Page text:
By Whinsley Masara
Residents in Hwange panicked when a big crocodile appeared from nowhere and blocked the main gate at St Patrick’s Hospital on Tuesday.
The reptile made the hospital a no go area for almost two hours as it charged at anyone who came close to the gate. The nearest water body is Kalape Dam in St Mary’s suburb, about 10KM away hence residents came up with bizarre explanations of the crocodile’s invasion of the hospital.
Pirate taxi drivers were among the first to see the huge reptile at about 7PM as it blocked the gate at the hospital which is in Empumalanga suburb.
A ZimParks team came and killed the crocodile and by then a huge crowd had gathered.
Residents had varied interpretations of the crocodile’s presence at a place so far away from a water body.
Chief Shana said it was rare for a crocodile to stray far from water. “In our African traditional beliefs, once a crocodile attacks a person and the person doesn’t die, it follows to finish them off. It can follow that person even to his or her home. We therefore suspect a resident from that area could have escaped its attack hence it was hunting for him,” said the Chief.
Hospital staff said there was no one admitted following a crocodile attack and police also said they had not received a report of a crocodile attack in the area.Chief Shana said it was also probable that the crocodile belonged to an individual and something might have gone wrong.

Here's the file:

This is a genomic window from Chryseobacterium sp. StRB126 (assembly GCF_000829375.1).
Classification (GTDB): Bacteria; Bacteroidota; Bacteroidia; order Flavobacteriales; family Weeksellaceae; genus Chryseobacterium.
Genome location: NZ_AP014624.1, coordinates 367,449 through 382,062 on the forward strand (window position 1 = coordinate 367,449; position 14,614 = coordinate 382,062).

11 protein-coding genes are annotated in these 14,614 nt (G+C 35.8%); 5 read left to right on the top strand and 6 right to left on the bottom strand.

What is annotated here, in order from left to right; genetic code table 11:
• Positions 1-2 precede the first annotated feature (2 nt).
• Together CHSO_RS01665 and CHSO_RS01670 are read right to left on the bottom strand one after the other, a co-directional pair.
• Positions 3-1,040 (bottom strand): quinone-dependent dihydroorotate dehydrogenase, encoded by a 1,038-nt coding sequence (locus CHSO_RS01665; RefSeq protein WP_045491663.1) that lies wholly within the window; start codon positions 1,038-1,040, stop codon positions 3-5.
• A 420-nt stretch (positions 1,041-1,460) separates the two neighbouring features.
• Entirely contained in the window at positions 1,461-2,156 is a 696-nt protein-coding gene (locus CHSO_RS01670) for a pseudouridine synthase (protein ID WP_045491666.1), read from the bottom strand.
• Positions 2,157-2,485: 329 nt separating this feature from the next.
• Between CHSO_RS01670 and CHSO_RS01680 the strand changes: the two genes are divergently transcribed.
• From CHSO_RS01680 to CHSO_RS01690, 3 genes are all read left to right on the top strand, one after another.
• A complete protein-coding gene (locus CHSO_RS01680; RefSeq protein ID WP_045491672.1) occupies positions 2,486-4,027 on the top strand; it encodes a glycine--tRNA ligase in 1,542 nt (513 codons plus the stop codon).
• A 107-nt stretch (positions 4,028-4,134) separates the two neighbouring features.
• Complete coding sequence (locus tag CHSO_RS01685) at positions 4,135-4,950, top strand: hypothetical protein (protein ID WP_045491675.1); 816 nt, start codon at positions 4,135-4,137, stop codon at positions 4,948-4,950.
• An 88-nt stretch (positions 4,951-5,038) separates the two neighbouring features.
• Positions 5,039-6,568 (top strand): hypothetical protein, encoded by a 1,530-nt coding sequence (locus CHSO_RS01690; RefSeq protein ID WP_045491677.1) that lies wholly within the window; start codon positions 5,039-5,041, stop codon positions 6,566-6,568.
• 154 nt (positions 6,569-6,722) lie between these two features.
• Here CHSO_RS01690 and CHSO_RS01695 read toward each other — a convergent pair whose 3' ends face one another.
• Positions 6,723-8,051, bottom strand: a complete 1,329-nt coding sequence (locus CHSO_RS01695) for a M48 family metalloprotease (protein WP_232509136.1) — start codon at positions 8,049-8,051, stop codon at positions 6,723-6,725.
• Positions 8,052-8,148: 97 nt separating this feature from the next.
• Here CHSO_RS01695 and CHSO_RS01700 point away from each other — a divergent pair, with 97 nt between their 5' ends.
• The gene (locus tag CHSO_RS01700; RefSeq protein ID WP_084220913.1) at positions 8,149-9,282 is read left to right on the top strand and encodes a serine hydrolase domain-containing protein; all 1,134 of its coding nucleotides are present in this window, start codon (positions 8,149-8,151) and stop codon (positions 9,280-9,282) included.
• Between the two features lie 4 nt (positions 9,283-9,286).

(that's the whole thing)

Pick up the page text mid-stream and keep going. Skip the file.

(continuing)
Hwange Local Board Housing clerk, Mr Themba Tshuma said startled residents jammed the switchboard with distress calls. “In less than five minutes, I had received more than 10 phone calls from residents who were in serious panic mode and were requesting that we contact the ZimParks, Fire and Rescue Team to rush to the scene. At first I thought it was a prank because crocodiles are found around water bodies and not in the middle of a suburb,” said Mr Tshuma.
“Outlandish speculations were given by the scared residents, with some believing that someone fond of using juju may have failed to follow given instructions and suddenly changed into a giant, angry, living crocodile.”
Mr Tshuma said residents found it difficult to believe that the crocodile had moved all the way from Kalape Dam – which was also not a known habitat for crocodiles – without being spotted along the way. Zimparks spokesperson, Mr Tinashe Farawo, said he was aware of the incident and said the crocodile could have strayed from nearby water bodies.
“I can confirm we received a report of a crocodile that was spotted at the main gate of a local hospital. We suspect it may have strayed from water bodies. Our team, however, put it down because it was a threat to the community. We are in the rainy season and most water bodies are flooded and maybe due to flash floods, it is possible for the reptile to have been washed away, landing somewhere in the suburb,” he said.
Mr Farawo said although it was common for animals to stray into residential areas, the noise and excitement from the people usually cause wild animals to become vicious and charge as they are not used to the noise. The Chronicle